7) REA independently examined the proposed site early in 1976 to obtain firsthand information regarding environmental aspects of the area involved. The defendant Environmental Protection Agency (EPA) Region IV agreed with REA to issue a joint EIS to serve both parties in order to avoid duplication of effort and it was agreed between them that REA would be the lead agency for the project.
8) After receipt of an acceptable Environmental Analysis, REA prepared a draft EIS which incorporated EKP's Environmental Analysis in preparing the draft EIS. REA evaluated material submitted by EKP and EKP's consulting engineer and examined the anticipated environmental effect of the project in light of the need for power and anticipated beneficial effects. Alternatives such as no additional power, purchased power, alternate sites, alternate generation and fuels, alternate ash and sludge disposal, alternative transmission line construction and voltage, and alternative transmission line tower construction were considered.
9) EPA independently reviewed the Environmental Analysis submitted by EKP and had significant input into REA's draft EIS. EPA independently performed an air quality modeling analysis and independently investigated compliance with EPA regulations for Prevention of Significant Deterioration of Air Quality. The air quality modeling analysis together with the draft National Pollution Discharge Elimination (NPDES) Permit were made a part of the draft EIS. The draft EIS was issued in April 1976 and the public was requested to comment. Written comments were received on the EIS. The Federal Power Commission (FPC) was also requested to comment on the draft EIS and the need for power stated therein. On June 10, 1976, the Bureau of Power of the FPC by letter stated that the additional capacity represented by Spurlock Unit No. 2 was needed to maintain the adequacy and reliability of KIP's bulk power system. It also concluded that the proposed electric power transmission facilities were necessary to transmit electric energy from the Spurlock station to the load center. A public hearing on the project was held in August of 1976 that was chaired jointly by REA, EPA and the State of Kentucky.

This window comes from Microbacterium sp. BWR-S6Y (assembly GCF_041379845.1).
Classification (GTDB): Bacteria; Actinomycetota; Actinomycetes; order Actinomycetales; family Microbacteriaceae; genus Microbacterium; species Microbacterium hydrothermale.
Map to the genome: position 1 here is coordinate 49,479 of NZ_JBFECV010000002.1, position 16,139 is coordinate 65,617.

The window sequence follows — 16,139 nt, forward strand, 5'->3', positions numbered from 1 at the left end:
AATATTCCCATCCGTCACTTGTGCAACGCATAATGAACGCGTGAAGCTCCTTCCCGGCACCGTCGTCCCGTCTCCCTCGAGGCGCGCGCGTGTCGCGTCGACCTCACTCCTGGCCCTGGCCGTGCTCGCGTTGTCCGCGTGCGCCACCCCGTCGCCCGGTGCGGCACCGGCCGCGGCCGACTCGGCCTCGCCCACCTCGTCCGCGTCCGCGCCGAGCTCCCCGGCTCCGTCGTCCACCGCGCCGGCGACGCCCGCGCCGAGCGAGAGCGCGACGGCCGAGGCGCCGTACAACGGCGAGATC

10) The Public Service Commission of Kentucky issued a "Certificate of Public Convenience and Necessity" to EKP for
11) Agency and public comments received on the draft EIS were answered and included in the final EIS.
12) The final EIS was submitted to the Council on Environmental Quality on December 3, 1976. In the final EIS there is stated over the signature of the Administrator of the REA the following:
On December 20, 1976, the plaintiffs filed a 31-page complaint in the District Court against the United States Department of Agriculture, the REA (a department of the U.S. Department of Agriculture), the EPA, certain federal administrators, and the state defendant, EKP. The complaint primarily
Upon consideration of the parties' memoranda and supporting affidavits and the oral arguments of counsel, the District Court, on February 24, 1977, denied the plaintiffs' motion for a preliminary injunction, adopting findings of fact and conclusions of law.